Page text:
15 minutes was perfect for Deewana. It was also appropriate for Kasam Paida Karne Waali Ki, which I watched only because it gets referenced in Gangs of Wasseypur. Between these two, I “watched” Namak Halaal, and I didn’t understand the head or tail of it. I had to go to Wikepedia to understand the plot.

Essentially the plot of Namak Halaal is complex enough, I imagine, that compressing it into 15 minutes is impossible without significant information loss. And the loss of information was so much that I couldn’t understand the summary at all. Maybe I’ll watch the movie in full some day.

I’m writing this blogpost after watching the 15 minute version of Don. I guess whoever made the summary realised that the movie is so complex that it can’t really be compressed into 15 minutes – and so they have added a voiceover to narrate the key elements.

In any case, I’m feeling super thrilled. I normally don’t watch movies because the bit rate in most movies is too low. Compression means that I can happily watch the movies without ever getting bored.

I wish they made these 15 minute versions of all movies. Jio, all (your Amazon-style product maangement) is forgiven.

Now on to Amar Akbar Anthony.

Signalling quality on Instagram ads

I have mentioned multiple times here before that I love Instagram advertising. I love that whatever Instagram learns from my likes (and not likes) on the platform, and through the various pixels that Facebook leaves all over the interwebs, gets used in showing me highly relevant advertising.

Rather, ever since I started using Instagram, I loved the advertising for its visual quality (that made it hard to distinguish if it was an advertisement or native content), and as things have gotten more relevant over time, I’ve started clicking through. And as I’ve started clicking occasionally, the advertising has become more relevant.

I’m sure some silicon valley marketer has some imagery about flywheels. I’m reminded of that hamster spinning this wheel when I’d gone to this animal farm near Bangalore last year.

In any case, I read this article about “the hard thing about easy things“. The basic theory, if I understand it right, is that by commoditising all the tools of production when it comes to direct to consumer selling, the business of direct to consumer selling has gotten that much harder.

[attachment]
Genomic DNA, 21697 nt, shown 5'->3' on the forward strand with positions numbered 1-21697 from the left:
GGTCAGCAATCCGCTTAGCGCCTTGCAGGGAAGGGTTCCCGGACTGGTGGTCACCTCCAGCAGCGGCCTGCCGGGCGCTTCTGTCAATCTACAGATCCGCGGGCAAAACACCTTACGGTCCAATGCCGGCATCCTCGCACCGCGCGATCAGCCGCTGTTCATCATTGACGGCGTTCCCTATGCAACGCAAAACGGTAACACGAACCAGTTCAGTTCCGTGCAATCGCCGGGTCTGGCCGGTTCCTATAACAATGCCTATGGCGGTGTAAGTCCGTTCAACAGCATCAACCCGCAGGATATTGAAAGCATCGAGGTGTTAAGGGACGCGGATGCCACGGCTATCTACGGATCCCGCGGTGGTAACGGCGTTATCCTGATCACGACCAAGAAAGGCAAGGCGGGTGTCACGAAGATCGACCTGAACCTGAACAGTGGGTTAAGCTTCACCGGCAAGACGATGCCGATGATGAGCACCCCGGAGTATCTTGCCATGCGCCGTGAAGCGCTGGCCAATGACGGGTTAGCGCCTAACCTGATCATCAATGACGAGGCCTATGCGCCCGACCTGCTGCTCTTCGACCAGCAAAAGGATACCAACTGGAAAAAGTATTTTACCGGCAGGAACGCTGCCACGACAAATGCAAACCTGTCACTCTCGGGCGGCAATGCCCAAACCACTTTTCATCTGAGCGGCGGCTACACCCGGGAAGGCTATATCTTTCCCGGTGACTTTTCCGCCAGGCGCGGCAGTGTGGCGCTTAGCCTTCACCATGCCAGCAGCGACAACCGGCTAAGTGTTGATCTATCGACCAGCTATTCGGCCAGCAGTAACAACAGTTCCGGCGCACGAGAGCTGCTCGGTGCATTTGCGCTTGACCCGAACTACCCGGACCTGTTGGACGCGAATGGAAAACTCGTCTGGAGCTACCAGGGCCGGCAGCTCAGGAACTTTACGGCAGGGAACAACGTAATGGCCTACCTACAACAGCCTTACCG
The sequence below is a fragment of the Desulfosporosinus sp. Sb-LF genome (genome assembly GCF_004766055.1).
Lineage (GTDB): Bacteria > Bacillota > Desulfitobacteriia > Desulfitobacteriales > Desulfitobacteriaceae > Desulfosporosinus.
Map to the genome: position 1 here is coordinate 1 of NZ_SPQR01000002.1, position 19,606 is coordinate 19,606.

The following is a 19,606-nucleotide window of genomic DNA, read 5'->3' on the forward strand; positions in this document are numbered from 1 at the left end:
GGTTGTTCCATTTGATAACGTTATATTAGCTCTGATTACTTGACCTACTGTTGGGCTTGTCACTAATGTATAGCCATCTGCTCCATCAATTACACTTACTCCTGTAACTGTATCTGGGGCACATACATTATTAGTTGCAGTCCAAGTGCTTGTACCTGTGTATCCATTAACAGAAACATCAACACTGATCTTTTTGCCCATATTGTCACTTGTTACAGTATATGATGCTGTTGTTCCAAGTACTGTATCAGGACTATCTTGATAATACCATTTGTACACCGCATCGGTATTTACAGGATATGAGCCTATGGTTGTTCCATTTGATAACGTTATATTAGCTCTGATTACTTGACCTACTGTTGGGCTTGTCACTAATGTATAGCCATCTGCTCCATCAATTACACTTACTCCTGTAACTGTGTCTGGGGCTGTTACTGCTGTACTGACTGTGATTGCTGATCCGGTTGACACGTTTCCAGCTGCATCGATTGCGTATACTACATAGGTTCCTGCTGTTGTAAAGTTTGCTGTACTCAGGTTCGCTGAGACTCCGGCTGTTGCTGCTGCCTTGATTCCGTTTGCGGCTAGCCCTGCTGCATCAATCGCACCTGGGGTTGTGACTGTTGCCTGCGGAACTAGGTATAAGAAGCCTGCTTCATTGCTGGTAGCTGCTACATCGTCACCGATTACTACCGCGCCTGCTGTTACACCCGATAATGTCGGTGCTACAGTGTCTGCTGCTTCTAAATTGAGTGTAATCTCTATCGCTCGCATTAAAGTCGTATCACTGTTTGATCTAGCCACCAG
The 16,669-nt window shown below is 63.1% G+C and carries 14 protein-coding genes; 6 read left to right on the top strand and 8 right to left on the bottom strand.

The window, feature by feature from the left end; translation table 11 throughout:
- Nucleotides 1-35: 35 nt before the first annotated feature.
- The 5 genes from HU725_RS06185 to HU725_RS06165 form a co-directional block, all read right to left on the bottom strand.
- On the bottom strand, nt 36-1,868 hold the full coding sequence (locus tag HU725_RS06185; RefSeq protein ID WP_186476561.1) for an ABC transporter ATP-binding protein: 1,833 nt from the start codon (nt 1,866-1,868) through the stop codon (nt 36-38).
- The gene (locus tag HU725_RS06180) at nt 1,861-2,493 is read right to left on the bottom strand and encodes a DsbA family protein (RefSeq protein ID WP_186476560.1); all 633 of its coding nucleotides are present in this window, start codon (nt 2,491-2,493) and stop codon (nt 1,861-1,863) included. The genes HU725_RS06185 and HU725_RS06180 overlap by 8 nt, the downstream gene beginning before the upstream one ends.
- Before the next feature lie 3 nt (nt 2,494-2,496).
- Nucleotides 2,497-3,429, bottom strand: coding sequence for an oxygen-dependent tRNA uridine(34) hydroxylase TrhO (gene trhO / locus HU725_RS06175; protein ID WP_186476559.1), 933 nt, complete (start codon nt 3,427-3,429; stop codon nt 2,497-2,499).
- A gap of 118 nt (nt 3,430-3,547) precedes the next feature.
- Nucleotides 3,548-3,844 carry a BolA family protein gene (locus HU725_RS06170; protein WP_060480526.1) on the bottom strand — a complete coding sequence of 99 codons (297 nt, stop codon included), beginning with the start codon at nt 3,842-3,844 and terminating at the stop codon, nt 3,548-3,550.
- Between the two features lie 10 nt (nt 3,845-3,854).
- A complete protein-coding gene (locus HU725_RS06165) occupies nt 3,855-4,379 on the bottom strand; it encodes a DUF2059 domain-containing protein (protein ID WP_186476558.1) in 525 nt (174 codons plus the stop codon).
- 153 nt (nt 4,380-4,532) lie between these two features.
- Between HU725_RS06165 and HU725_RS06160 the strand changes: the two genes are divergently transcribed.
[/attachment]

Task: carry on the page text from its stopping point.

The article goes on to say that unless the brand has a competitive advantage in manufacturing (or sourcing by any other means), it is pretty much impossible to make money off direct to consumer products – you struggle to repel the attack of the clones, and you have to spend increasing amounts of money on online marketing (through Google and Facebook).

While this makes sense (or not?) from an investment and entrepreneurship perspective, it got me wondering – as a consumer, how can I distinguish the quality direct to consumer products from those that have somehow simply managed to get into my feed?

Some advertising is like a peacock’s tail – it doesn’t signal any direct value about the brand being advertised. However, it signals that if the brand can afford to spend such huge amounts of money on this form of advertising, it ought to be a brand with sufficient spare cash flow that it is a good brand.

For example, when Vivo got title sponsorship of the IPL, it not only created awareness (which possibly existed thanks to its retail stores and advertising on Amazon) but also signalled that it is a “good brand” since it had bought prime advertising real estate.

Similarly, when a brand advertises on the SuperBowl, the actual dollars per eyeball may not make sense. However, when you add in the signalling value of having been there on SuperBowl (“if a brand can afford to advertise on SuperbOwl, it ought to be a good brand”), it starts making sense.

This works with a lot of mass media advertising. Front page of Times of India is premium because of peacock’s tail. Advertising in the IPL for the same reason. Perhaps similar with hoardings on the way out of airports. And booking prime time slots on popular television shows.

The problem with online advertising is that it is so targeted (and algorithmic) that this signalling effect goes away. Your instagram feed is like the Times of India where every page is similar to every other page.

From that perspective, it is hard to determine whether an advertisement represents a quality product when it appears on your Instagram timeline.

I bought Vahdam tea after someone recommended it to me on Twitter. I bought Paul and Mike’s chocolates after a friend wrote her appreciation for it on Instagram. When I started buying Blue Tokai coffee, I needed good coffee powder and was in the mood for exploration, but was helped by multiple friends and acquaintances vouching for it .